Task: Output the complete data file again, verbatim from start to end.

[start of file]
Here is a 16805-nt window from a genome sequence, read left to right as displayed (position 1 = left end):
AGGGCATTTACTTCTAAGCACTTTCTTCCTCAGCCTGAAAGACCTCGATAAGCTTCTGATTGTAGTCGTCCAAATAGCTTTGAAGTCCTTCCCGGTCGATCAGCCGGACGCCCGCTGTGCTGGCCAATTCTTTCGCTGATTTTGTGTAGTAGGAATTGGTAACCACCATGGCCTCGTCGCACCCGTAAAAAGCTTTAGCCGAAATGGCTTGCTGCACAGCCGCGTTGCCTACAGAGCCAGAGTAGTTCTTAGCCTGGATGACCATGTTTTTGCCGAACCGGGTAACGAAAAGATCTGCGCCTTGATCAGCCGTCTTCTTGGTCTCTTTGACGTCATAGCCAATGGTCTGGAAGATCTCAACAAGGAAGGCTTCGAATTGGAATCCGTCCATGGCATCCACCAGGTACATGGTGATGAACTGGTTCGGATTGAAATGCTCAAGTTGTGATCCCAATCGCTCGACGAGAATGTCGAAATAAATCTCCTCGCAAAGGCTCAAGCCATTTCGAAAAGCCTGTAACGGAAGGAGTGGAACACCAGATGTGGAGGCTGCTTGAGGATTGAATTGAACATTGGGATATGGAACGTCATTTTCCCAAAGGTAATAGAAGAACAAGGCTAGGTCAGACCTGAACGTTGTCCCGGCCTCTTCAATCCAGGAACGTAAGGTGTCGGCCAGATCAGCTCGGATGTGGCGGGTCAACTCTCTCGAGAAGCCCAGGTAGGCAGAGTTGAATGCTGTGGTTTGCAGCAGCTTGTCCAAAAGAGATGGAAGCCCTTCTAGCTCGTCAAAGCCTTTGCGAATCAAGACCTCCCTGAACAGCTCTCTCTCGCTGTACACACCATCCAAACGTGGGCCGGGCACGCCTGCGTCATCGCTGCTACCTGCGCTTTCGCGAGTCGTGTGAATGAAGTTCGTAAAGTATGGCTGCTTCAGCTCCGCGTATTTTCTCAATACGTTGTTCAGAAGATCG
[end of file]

Here is a 16805-nt window from a genome sequence, read left to right as displayed (position 1 = left end):
AGGGCATTTACTTCTAAGCACTTTCTTCCTCAGCCTGAAAGACCTCGATAAGCTTCTGATTGTAGTCGTCCAAATAGCTTTGAAGTCCTTCCCGGTCGATCAGCCGGACGCCCGCTGTGCTGGCCAATTCTTTCGCTGATTTTGTGTAGTAGGAATTGGTAACCACCATGGCCTCGTCGCACCCGTAAAAAGCTTTAGCCGAAATGGCTTGCTGCACAGCCGCGTTGCCTACAGAGCCAGAGTAGTTCTTAGCCTGGATGACCATGTTTTTGCCGAACCGGGTAACGAAAAGATCTGCGCCTTGATCAGCCGTCTTCTTGGTCTCTTTGACGTCATAGCCAATGGTCTGGAAGATCTCAACAAGGAAGGCTTCGAATTGGAATCCGTCCATGGCATCCACCAGGTACATGGTGATGAACTGGTTCGGATTGAAATGCTCAAGTTGTGATCCCAATCGCTCGACGAGAATGTCGAAATAAATCTCCTCGCAAAGGCTCAAGCCATTTCGAAAAGCCTGTAACGGAAGGAGTGGAACACCAGATGTGGAGGCTGCTTGAGGATTGAATTGAACATTGGGATATGGAACGTCATTTTCCCAAAGGTAATAGAAGAACAAGGCTAGGTCAGACCTGAACGTTGTCCCGGCCTCTTCAATCCAGGAACGTAAGGTGTCGGCCAGATCAGCTCGGATGTGGCGGGTCAACTCTCTCGAGAAGCCCAGGTAGGCAGAGTTGAATGCTGTGGTTTGCAGCAGCTTGTCCAAAAGAGATGGAAGCCCTTCTAGCTCGTCAAAGCCTTTGCGAATCAAGACCTCCCTGAACAGCTCTCTCTCGCTGTACACACCATCCAAACGTGGGCCGGGCACGCCTGCGTCATCGCTGCTACCTGCGCTTTCGCGAGTCGTGTGAATGAAGTTCGTAAAGTATGGCTGCTTCAGCTCCGCGTATTTTCTCAATACGTTGTTCAGAAGATCG